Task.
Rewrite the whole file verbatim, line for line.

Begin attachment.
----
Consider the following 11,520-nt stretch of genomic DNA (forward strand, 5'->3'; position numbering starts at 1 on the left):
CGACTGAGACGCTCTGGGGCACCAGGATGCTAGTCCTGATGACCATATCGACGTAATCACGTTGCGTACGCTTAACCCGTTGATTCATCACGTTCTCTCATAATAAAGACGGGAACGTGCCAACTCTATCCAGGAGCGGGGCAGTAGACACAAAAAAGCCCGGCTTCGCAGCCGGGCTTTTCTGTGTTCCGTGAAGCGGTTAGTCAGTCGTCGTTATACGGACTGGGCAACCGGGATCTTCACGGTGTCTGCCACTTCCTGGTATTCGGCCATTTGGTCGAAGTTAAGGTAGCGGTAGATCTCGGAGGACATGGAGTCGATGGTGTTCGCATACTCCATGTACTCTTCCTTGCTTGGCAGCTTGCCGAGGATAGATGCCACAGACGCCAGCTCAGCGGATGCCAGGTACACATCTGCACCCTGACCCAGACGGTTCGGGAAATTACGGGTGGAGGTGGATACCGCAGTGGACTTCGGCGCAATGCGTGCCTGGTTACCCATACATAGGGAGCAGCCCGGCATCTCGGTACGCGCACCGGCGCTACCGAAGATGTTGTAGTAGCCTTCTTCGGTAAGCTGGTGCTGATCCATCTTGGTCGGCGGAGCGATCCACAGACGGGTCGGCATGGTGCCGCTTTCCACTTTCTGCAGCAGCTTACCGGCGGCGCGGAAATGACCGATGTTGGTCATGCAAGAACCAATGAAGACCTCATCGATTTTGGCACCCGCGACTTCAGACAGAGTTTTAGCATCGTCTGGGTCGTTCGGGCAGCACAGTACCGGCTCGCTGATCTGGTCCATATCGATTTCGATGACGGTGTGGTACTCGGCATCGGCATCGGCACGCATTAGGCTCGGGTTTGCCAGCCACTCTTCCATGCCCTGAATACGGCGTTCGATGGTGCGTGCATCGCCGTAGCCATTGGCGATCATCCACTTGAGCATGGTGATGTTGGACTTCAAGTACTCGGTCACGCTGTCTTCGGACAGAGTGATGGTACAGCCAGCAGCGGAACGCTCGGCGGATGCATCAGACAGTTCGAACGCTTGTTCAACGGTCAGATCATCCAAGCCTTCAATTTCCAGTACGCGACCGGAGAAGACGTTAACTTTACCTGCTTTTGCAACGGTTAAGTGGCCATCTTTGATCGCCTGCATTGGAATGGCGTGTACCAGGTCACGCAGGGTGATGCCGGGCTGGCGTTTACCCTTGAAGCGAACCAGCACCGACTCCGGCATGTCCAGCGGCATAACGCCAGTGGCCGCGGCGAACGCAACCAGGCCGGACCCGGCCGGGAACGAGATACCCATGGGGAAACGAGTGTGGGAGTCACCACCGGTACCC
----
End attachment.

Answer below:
Consider the following 11,520-nt stretch of genomic DNA (forward strand, 5'->3'; position numbering starts at 1 on the left):
CGACTGAGACGCTCTGGGGCACCAGGATGCTAGTCCTGATGACCATATCGACGTAATCACGTTGCGTACGCTTAACCCGTTGATTCATCACGTTCTCTCATAATAAAGACGGGAACGTGCCAACTCTATCCAGGAGCGGGGCAGTAGACACAAAAAAGCCCGGCTTCGCAGCCGGGCTTTTCTGTGTTCCGTGAAGCGGTTAGTCAGTCGTCGTTATACGGACTGGGCAACCGGGATCTTCACGGTGTCTGCCACTTCCTGGTATTCGGCCATTTGGTCGAAGTTAAGGTAGCGGTAGATCTCGGAGGACATGGAGTCGATGGTGTTCGCATACTCCATGTACTCTTCCTTGCTTGGCAGCTTGCCGAGGATAGATGCCACAGACGCCAGCTCAGCGGATGCCAGGTACACATCTGCACCCTGACCCAGACGGTTCGGGAAATTACGGGTGGAGGTGGATACCGCAGTGGACTTCGGCGCAATGCGTGCCTGGTTACCCATACATAGGGAGCAGCCCGGCATCTCGGTACGCGCACCGGCGCTACCGAAGATGTTGTAGTAGCCTTCTTCGGTAAGCTGGTGCTGATCCATCTTGGTCGGCGGAGCGATCCACAGACGGGTCGGCATGGTGCCGCTTTCCACTTTCTGCAGCAGCTTACCGGCGGCGCGGAAATGACCGATGTTGGTCATGCAAGAACCAATGAAGACCTCATCGATTTTGGCACCCGCGACTTCAGACAGAGTTTTAGCATCGTCTGGGTCGTTCGGGCAGCACAGTACCGGCTCGCTGATCTGGTCCATATCGATTTCGATGACGGTGTGGTACTCGGCATCGGCATCGGCACGCATTAGGCTCGGGTTTGCCAGCCACTCTTCCATGCCCTGAATACGGCGTTCGATGGTGCGTGCATCGCCGTAGCCATTGGCGATCATCCACTTGAGCATGGTGATGTTGGACTTCAAGTACTCGGTCACGCTGTCTTCGGACAGAGTGATGGTACAGCCAGCAGCGGAACGCTCGGCGGATGCATCAGACAGTTCGAACGCTTGTTCAACGGTCAGATCATCCAAGCCTTCAATTTCCAGTACGCGACCGGAGAAGACGTTAACTTTACCTGCTTTTGCAACGGTTAAGTGGCCATCTTTGATCGCCTGCATTGGAATGGCGTGTACCAGGTCACGCAGGGTGATGCCGGGCTGGCGTTTACCCTTGAAGCGAACCAGCACCGACTCCGGCATGTCCAGCGGCATAACGCCAGTGGCCGCGGCGAACGCAACCAGGCCGGACCCGGCCGGGAACGAGATACCCATGGGGAAACGAGTGTGGGAGTCACCACCGGTACCC